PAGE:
Ovarian cancer is the third most common cancer among women and is difficult to diagnose at early stages. A new blood test may aid in ovarian cancer diagnosis.
Early detection of cancer is crucial for effective treatment. However, diagnosing ovarian cancer can be difficult due to the deep location of the ovaries in the body. Symptoms of the malignant tumor often remain unnoticed until the cancer has grown large enough to press against other organs. Unlike cervical and breast cancers, there are currently no screening tests available to detect ovarian cancer.
Researchers at the University of Southern California have created a new blood test to detect certain types of free nucleic acids (cfDNA). This test can differentiate between malignant pelvic cancers and benign tumors, which can help doctors decide whether surgical intervention is necessary for suspicious masses and determine the most appropriate surgical approach.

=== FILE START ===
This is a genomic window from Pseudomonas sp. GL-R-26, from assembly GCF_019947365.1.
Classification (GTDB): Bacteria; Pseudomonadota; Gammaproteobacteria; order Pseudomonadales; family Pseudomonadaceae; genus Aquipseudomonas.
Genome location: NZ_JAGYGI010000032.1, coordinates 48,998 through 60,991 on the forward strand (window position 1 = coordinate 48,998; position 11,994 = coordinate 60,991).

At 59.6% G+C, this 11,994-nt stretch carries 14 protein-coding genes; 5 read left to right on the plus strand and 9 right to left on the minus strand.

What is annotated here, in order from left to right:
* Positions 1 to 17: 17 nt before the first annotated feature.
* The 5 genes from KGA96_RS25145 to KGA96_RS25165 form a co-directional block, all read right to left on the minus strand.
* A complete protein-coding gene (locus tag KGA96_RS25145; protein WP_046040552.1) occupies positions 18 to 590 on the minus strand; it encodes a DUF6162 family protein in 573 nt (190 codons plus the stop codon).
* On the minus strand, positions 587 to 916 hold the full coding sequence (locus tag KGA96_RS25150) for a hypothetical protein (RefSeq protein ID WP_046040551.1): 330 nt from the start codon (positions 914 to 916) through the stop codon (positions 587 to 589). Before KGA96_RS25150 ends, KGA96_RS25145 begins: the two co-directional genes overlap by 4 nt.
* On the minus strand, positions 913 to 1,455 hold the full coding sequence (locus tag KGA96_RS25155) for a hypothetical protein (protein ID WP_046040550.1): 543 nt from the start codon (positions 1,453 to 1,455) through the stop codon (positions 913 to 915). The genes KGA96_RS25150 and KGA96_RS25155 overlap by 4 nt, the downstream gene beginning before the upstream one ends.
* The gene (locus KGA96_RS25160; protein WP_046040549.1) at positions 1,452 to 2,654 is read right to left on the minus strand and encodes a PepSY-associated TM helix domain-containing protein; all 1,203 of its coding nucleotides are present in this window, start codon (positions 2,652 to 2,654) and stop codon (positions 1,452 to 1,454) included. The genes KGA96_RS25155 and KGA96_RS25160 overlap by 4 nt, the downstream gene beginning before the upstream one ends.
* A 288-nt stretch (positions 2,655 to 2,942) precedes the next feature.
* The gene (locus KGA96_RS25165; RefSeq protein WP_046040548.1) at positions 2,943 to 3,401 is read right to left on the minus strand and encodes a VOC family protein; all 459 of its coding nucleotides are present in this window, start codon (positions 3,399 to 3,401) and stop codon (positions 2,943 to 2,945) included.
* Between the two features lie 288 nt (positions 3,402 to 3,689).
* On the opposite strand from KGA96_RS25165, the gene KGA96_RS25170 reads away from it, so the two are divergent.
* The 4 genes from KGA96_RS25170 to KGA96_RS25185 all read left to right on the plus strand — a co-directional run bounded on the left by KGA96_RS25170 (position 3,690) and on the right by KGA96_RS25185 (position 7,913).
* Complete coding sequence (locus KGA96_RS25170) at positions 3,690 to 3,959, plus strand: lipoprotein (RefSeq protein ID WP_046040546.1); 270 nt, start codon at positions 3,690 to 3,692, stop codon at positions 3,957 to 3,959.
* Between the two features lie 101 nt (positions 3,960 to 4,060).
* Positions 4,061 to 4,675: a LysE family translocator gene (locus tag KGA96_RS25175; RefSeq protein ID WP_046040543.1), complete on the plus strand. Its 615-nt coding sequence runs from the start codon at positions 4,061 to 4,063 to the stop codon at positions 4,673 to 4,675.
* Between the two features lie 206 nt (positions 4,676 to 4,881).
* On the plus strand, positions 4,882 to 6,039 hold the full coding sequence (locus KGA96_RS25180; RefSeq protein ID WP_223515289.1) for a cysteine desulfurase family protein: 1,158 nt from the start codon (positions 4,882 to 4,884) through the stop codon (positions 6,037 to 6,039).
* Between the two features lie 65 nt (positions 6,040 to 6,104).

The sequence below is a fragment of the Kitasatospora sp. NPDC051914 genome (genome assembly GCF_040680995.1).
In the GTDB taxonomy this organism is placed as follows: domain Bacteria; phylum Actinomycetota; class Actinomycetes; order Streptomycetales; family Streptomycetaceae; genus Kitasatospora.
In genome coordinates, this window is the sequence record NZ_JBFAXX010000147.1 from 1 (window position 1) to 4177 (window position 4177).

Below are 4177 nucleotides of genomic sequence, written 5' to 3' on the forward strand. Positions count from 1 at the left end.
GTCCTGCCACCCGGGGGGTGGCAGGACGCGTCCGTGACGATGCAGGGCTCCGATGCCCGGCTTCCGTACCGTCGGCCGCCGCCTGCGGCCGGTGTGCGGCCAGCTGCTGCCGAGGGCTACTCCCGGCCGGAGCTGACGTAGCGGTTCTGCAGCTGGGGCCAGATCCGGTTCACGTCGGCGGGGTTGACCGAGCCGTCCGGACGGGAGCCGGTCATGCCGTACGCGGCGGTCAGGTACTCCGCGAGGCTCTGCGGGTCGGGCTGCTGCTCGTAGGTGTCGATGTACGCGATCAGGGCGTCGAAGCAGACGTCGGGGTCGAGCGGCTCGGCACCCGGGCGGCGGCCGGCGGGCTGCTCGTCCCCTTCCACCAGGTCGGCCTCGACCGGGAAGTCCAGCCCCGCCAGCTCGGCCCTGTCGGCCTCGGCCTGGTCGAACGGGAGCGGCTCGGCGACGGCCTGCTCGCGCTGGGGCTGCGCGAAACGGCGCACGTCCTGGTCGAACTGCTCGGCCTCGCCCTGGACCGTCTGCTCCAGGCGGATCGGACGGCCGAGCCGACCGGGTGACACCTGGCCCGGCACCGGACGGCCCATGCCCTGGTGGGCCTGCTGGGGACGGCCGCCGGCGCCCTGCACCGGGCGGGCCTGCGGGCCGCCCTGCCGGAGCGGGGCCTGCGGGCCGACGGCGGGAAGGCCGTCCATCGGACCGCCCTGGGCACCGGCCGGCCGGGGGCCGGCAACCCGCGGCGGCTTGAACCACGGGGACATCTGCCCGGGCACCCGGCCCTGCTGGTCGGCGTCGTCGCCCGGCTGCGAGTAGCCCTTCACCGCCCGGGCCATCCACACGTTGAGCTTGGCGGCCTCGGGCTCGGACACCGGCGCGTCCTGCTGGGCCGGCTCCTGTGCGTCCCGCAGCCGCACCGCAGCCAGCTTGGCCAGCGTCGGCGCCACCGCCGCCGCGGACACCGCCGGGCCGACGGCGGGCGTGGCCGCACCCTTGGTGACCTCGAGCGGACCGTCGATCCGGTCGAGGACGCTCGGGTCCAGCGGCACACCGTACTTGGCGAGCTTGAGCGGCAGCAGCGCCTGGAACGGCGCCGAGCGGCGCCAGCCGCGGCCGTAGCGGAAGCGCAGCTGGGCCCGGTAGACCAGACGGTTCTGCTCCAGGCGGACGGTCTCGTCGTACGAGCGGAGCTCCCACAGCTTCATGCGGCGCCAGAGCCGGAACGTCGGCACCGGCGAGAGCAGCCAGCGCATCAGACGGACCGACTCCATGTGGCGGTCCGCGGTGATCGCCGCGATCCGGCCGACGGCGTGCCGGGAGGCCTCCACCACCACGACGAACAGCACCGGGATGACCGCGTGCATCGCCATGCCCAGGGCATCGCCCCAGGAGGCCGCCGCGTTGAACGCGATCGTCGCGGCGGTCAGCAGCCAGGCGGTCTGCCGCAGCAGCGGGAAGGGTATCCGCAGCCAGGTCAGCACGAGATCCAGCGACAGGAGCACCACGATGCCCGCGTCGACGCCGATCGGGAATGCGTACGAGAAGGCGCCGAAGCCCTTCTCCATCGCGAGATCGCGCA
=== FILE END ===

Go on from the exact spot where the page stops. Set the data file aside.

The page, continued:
The study conducted by Southern California University has successfully distinguished malignant tumors in over 91 cases. The study collected 370 blood samples from patients who were already diagnosed with ovarian cancer and healthy women who did not have cancer.
A new test might be able to detect ovarian cancer in its early stages, which could become part of routine screening for women. However, current laboratory tests are still not effective in detecting ovarian cancer early. Although CA125 is a laboratory test that can help evaluate treatment effectiveness, it is not specific to ovarian cancer and cannot be used for diagnosis. Similarly, ultrasound imaging is also considered ineffective in detecting ovarian cancer early.